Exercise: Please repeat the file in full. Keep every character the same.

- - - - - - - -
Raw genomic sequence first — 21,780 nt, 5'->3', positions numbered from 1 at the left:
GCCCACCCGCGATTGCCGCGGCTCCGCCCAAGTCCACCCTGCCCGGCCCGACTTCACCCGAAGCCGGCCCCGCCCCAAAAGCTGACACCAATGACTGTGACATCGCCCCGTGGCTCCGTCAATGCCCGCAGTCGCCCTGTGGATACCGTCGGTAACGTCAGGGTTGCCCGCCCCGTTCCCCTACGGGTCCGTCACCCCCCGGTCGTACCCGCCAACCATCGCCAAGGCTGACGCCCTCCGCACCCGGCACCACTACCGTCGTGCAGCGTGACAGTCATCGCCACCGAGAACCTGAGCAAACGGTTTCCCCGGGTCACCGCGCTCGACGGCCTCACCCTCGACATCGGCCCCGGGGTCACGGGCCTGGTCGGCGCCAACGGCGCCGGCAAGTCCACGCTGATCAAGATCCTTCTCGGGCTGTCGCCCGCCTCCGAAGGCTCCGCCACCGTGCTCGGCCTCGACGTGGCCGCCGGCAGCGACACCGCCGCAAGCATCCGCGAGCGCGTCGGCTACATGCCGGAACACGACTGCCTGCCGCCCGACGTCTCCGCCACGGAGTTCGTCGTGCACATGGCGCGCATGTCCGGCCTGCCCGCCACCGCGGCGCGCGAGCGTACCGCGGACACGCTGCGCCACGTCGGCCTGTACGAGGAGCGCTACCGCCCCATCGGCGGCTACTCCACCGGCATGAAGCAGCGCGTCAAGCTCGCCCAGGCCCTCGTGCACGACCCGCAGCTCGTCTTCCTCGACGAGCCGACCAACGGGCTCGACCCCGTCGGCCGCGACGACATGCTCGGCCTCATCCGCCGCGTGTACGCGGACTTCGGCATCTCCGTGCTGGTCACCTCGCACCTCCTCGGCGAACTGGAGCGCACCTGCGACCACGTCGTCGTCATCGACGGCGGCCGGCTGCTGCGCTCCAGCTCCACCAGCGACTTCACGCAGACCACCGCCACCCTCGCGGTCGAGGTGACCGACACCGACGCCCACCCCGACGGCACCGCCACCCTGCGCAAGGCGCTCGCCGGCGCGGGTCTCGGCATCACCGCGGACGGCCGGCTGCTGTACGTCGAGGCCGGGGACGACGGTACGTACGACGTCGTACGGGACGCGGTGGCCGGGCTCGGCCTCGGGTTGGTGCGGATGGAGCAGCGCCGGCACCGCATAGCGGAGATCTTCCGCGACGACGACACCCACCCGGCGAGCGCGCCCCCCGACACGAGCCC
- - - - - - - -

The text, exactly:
Raw genomic sequence first — 21,780 nt, 5'->3', positions numbered from 1 at the left:
GCCCACCCGCGATTGCCGCGGCTCCGCCCAAGTCCACCCTGCCCGGCCCGACTTCACCCGAAGCCGGCCCCGCCCCAAAAGCTGACACCAATGACTGTGACATCGCCCCGTGGCTCCGTCAATGCCCGCAGTCGCCCTGTGGATACCGTCGGTAACGTCAGGGTTGCCCGCCCCGTTCCCCTACGGGTCCGTCACCCCCCGGTCGTACCCGCCAACCATCGCCAAGGCTGACGCCCTCCGCACCCGGCACCACTACCGTCGTGCAGCGTGACAGTCATCGCCACCGAGAACCTGAGCAAACGGTTTCCCCGGGTCACCGCGCTCGACGGCCTCACCCTCGACATCGGCCCCGGGGTCACGGGCCTGGTCGGCGCCAACGGCGCCGGCAAGTCCACGCTGATCAAGATCCTTCTCGGGCTGTCGCCCGCCTCCGAAGGCTCCGCCACCGTGCTCGGCCTCGACGTGGCCGCCGGCAGCGACACCGCCGCAAGCATCCGCGAGCGCGTCGGCTACATGCCGGAACACGACTGCCTGCCGCCCGACGTCTCCGCCACGGAGTTCGTCGTGCACATGGCGCGCATGTCCGGCCTGCCCGCCACCGCGGCGCGCGAGCGTACCGCGGACACGCTGCGCCACGTCGGCCTGTACGAGGAGCGCTACCGCCCCATCGGCGGCTACTCCACCGGCATGAAGCAGCGCGTCAAGCTCGCCCAGGCCCTCGTGCACGACCCGCAGCTCGTCTTCCTCGACGAGCCGACCAACGGGCTCGACCCCGTCGGCCGCGACGACATGCTCGGCCTCATCCGCCGCGTGTACGCGGACTTCGGCATCTCCGTGCTGGTCACCTCGCACCTCCTCGGCGAACTGGAGCGCACCTGCGACCACGTCGTCGTCATCGACGGCGGCCGGCTGCTGCGCTCCAGCTCCACCAGCGACTTCACGCAGACCACCGCCACCCTCGCGGTCGAGGTGACCGACACCGACGCCCACCCCGACGGCACCGCCACCCTGCGCAAGGCGCTCGCCGGCGCGGGTCTCGGCATCACCGCGGACGGCCGGCTGCTGTACGTCGAGGCCGGGGACGACGGTACGTACGACGTCGTACGGGACGCGGTGGCCGGGCTCGGCCTCGGGTTGGTGCGGATGGAGCAGCGCCGGCACCGCATAGCGGAGATCTTCCGCGACGACGACACCCACCCGGCGAGCGCGCCCCCCGACACGAGCCC